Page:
As men from across the western world killed each other in defiance of reason, in New York the sound of modernity was being born. Ragtime finally became labelled as jazz, or, at first, ‘jass’ and the first record of the genre was released by the Victor Talking Machine Company in March.
The Original Dixieland Jass Band, a white five piece from New Orleans, had benefitted from Al Jolson putting a good word in with an agent, and recorded Livery Stable Blues and Dixie Jass Band One-Step. They would make the first recording of the jazz standard Tiger Rag in August 1917, later to be covered by everyone from Sinatra to the Beatles, and the year was characterised by the jazz craze.
Vocal duo Collins and Harlan added further impetus to the jazz fad when they released That Funny Jas Band From Dixieland on Edison wax cylinder in April and as a phonograph record in July.
Collins would go on to make several solo records with ‘Jazz’, ‘Jass’ or ‘Jas’ in the title that year, and countless artists adopted this fashionable term, whether their music had the slightly insalubrious feel of emergent jazz or not.
Meanwhile, the first jazz recordings made by African American musicians were being made. Wilbur Sweatman and his Jass Band recorded seven instrumentals for Pathé in April 1917 which, although predominantly ragtime, nonetheless contained ‘jazzy’ elements that Sweatman would make more pronounced in the coming years.
Jazz was the sound of an individualism and hedonism that would stand in stark opposition to the ideas of deference and unquestioned service that had seen the war initially greeted with enthusiasm.
In 1917, art too would strike a tone of defiance. The second Dada manifesto was written, this iconoclastic movement being a reaction against the bourgeois, nationalistic values that the artistic avant-garde felt had made the war possible, and its eponymous art and literature periodical began publication in July.
Marcel Duchamp’s Fountain, an upturned urinal, had been submitted to the Society of Independent Artists exhibition in New York in April and would become the most famous Dadaist artwork ever produced. Picasso, living in Avignon and exempt from war service as a Spanish citizen, designed Cubist sets and costumes for the Ballets Russes production of Parade, written by Jean Cocteau with music by Erik Satie, in this year (fellow Cubist pioneer Georges Braque had already sustained a severe head injury fighting in France which left him temporarily blind), and Europe was proving that its imaginative and rebellious spirit had not been cowed by three years of war.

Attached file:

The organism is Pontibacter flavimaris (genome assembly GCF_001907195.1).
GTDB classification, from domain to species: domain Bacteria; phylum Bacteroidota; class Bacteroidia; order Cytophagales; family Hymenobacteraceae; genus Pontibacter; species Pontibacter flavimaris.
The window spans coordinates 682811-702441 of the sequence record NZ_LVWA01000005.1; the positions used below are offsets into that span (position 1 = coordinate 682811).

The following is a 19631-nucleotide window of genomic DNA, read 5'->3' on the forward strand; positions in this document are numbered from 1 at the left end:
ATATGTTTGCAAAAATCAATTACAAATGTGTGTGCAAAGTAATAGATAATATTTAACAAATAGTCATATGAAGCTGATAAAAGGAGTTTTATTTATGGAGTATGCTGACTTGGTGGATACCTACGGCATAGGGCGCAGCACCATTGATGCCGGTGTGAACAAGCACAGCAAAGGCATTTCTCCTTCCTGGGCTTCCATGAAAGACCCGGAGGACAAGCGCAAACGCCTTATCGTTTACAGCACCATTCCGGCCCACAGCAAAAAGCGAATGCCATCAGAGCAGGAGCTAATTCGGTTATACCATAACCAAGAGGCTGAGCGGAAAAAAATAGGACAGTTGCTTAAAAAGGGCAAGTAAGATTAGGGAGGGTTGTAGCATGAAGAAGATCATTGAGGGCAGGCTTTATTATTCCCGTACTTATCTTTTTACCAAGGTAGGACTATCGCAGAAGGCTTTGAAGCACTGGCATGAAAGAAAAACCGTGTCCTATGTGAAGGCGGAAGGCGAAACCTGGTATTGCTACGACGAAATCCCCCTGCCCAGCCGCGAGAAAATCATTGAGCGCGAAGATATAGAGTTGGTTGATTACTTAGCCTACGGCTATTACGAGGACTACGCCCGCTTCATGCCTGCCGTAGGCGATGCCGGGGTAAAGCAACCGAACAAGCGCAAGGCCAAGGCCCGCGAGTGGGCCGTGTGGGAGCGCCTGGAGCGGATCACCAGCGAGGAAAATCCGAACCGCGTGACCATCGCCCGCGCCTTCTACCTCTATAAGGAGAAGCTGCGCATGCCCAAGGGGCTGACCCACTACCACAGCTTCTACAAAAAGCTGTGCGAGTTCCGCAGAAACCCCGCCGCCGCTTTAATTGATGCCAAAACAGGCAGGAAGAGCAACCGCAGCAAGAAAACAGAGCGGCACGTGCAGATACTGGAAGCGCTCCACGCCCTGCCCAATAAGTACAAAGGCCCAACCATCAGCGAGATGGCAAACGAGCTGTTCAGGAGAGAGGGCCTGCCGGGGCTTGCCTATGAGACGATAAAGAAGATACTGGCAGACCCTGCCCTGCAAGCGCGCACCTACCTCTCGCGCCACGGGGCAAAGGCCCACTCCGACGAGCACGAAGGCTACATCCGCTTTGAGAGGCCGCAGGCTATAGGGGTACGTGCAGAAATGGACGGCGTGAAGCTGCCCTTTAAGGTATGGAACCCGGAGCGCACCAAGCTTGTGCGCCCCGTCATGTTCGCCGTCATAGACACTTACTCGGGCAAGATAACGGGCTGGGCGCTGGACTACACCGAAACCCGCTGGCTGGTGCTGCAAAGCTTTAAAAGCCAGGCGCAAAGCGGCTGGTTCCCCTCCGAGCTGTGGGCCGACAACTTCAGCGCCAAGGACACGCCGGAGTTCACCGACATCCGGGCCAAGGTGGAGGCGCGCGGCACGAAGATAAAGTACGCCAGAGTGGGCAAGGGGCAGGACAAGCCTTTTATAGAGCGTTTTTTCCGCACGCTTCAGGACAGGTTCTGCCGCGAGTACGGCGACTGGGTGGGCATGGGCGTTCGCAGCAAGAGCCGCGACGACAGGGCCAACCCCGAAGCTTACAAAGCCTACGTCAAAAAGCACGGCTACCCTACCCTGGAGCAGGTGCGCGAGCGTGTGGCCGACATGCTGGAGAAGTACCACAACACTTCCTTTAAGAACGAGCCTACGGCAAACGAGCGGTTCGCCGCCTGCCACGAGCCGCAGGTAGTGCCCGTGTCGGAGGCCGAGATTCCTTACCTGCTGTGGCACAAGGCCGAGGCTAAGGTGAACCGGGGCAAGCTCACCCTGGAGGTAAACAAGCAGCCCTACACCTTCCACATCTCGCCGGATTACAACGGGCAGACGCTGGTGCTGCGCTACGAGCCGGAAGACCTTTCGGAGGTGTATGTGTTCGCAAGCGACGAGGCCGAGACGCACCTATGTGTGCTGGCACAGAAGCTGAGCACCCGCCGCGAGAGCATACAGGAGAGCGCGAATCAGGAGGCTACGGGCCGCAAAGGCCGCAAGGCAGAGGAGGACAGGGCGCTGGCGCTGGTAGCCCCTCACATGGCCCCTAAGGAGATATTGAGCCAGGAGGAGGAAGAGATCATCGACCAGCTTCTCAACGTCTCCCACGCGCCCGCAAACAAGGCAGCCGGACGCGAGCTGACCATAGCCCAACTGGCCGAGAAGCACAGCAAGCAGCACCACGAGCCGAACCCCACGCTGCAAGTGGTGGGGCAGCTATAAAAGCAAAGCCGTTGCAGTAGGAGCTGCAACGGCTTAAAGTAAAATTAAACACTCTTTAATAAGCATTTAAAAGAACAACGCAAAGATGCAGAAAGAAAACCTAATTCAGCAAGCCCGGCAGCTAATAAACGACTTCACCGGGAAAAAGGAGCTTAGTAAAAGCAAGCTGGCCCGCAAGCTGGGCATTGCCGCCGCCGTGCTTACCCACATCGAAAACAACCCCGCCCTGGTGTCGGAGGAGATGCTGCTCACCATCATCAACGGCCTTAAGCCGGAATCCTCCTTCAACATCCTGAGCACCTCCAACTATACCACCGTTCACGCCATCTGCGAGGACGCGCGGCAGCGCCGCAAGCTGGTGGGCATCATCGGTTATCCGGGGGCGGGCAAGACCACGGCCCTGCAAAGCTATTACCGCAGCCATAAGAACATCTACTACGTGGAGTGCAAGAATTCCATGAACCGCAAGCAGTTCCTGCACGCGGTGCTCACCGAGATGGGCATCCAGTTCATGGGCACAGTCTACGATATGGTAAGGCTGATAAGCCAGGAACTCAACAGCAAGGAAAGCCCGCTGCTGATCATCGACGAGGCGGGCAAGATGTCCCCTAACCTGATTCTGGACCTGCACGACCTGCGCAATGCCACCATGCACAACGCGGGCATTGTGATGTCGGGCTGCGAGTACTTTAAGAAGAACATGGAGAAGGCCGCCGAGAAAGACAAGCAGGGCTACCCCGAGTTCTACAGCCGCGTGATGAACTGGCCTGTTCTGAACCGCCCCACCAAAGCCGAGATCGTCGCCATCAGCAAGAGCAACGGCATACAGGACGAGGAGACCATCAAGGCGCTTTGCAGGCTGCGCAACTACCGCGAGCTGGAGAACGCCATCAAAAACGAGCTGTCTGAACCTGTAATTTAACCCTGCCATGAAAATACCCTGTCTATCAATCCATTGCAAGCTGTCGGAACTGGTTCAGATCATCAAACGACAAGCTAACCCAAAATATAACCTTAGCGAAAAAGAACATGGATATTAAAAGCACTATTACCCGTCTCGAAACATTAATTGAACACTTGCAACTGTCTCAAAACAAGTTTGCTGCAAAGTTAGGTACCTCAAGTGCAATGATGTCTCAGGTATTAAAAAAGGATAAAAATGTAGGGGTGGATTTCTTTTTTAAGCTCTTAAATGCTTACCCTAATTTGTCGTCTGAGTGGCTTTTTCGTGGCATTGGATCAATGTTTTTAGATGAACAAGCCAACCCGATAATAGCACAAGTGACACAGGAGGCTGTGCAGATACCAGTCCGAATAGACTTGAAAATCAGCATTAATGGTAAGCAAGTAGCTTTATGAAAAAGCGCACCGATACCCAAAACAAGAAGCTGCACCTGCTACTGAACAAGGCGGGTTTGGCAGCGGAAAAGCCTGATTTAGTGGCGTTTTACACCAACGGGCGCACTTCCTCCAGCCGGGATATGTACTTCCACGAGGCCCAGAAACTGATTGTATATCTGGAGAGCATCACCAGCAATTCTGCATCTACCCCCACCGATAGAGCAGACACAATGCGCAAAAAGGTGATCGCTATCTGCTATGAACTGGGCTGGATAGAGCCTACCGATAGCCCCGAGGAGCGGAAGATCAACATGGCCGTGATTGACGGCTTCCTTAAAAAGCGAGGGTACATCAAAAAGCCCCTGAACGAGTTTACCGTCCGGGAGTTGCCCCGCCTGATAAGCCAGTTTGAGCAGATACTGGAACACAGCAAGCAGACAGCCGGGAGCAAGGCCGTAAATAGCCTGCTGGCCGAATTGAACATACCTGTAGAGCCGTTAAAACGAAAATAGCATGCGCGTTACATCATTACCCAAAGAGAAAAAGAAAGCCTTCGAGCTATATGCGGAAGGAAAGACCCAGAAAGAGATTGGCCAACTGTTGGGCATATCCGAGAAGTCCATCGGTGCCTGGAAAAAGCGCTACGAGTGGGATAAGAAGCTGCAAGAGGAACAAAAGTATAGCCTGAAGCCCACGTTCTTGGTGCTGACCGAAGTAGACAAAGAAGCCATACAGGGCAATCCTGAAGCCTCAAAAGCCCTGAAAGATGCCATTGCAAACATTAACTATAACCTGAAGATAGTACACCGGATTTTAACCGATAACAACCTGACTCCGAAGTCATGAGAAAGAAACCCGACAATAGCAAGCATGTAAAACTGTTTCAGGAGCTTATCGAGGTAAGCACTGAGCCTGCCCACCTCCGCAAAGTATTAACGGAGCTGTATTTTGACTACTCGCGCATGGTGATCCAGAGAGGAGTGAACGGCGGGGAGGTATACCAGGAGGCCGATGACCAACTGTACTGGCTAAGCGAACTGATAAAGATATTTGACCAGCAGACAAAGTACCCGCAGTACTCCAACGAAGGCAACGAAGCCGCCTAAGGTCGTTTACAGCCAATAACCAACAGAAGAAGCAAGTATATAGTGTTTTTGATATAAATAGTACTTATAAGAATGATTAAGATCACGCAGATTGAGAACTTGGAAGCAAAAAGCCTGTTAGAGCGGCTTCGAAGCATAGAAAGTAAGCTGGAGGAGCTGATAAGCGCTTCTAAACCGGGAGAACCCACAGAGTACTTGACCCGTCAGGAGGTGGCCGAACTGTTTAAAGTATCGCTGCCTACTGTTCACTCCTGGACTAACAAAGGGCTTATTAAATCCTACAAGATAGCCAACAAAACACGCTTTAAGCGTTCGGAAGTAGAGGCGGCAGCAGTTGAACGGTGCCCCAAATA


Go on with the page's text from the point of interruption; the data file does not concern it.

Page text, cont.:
This was also a year in which notable writers, poets and artists who had experienced the war first hand would produce work that came to define the conflict in the public imagination. In June, an 18-year-old Erich Maria Remarque was mobilised, his experiences later inspiring Im Westen nichts Neues (‘All Quiet on the Western Front’), and in August Wilfred Owen and Siegfried Sassoon met at Craiglockhart War Hospital in Edinburgh.
Sassoon, sent to Craiglockhart after he had written his Soldier’s Declaration denouncing the war in July, encouraged Owen as he wrote Anthem for Doomed Youth and his graphic gas attack poem, Dulce et Decorum est.
Paul Nash arrived on the Western Front in this year and, after being injured and shipped out, returned in the autumn as an official war artist. His shattered landscape We are Making a New World (1918) would come to stand for the nihilism of the war.
In the face of such devastation and loss of certainty, the old enchantments of the pre-war world intensified for some. The first two photographs of the ‘Cottingley Fairies’ were taken by two young Yorkshire girls in mid-1917, later to be publicised by Sir Arthur Conan Doyle.
He gave his first lecture on spiritualism the same year, and a craze for séances and all things ghostly swept Europe and America as families tried to make contact with their war dead.
Harry Houdini showed that even in the face of mechanised war magical skills were not redundant, giving soldiers lessons in escapology in case they fell into enemy hands and gifting the patent to the quick-release diving suit he had invented for one of his escape tricks to the US Navy.
For all the profound effects the First World War had, two other events of 1917 would also have far-reaching consequences for the 20th century and beyond.
The October Revolution, which saw Rachmaninov flee to Helsinki by sledge and Prokofiev go to the US, saying Russia ‘had no use for music at the moment’, would be the start of decades of division on the continent of Europe and a Cold War that lasted half a century.
When Ernest Rutherford split the atom at the University of Manchester, the march towards the atomic bomb began. But the conflict had changed the definition of war, sacrifice and heroism forever, and it was a change played out in the era’s music.
Dr Sophia L Deboick is a historian of popular culture. Follow her @SophiaDeboick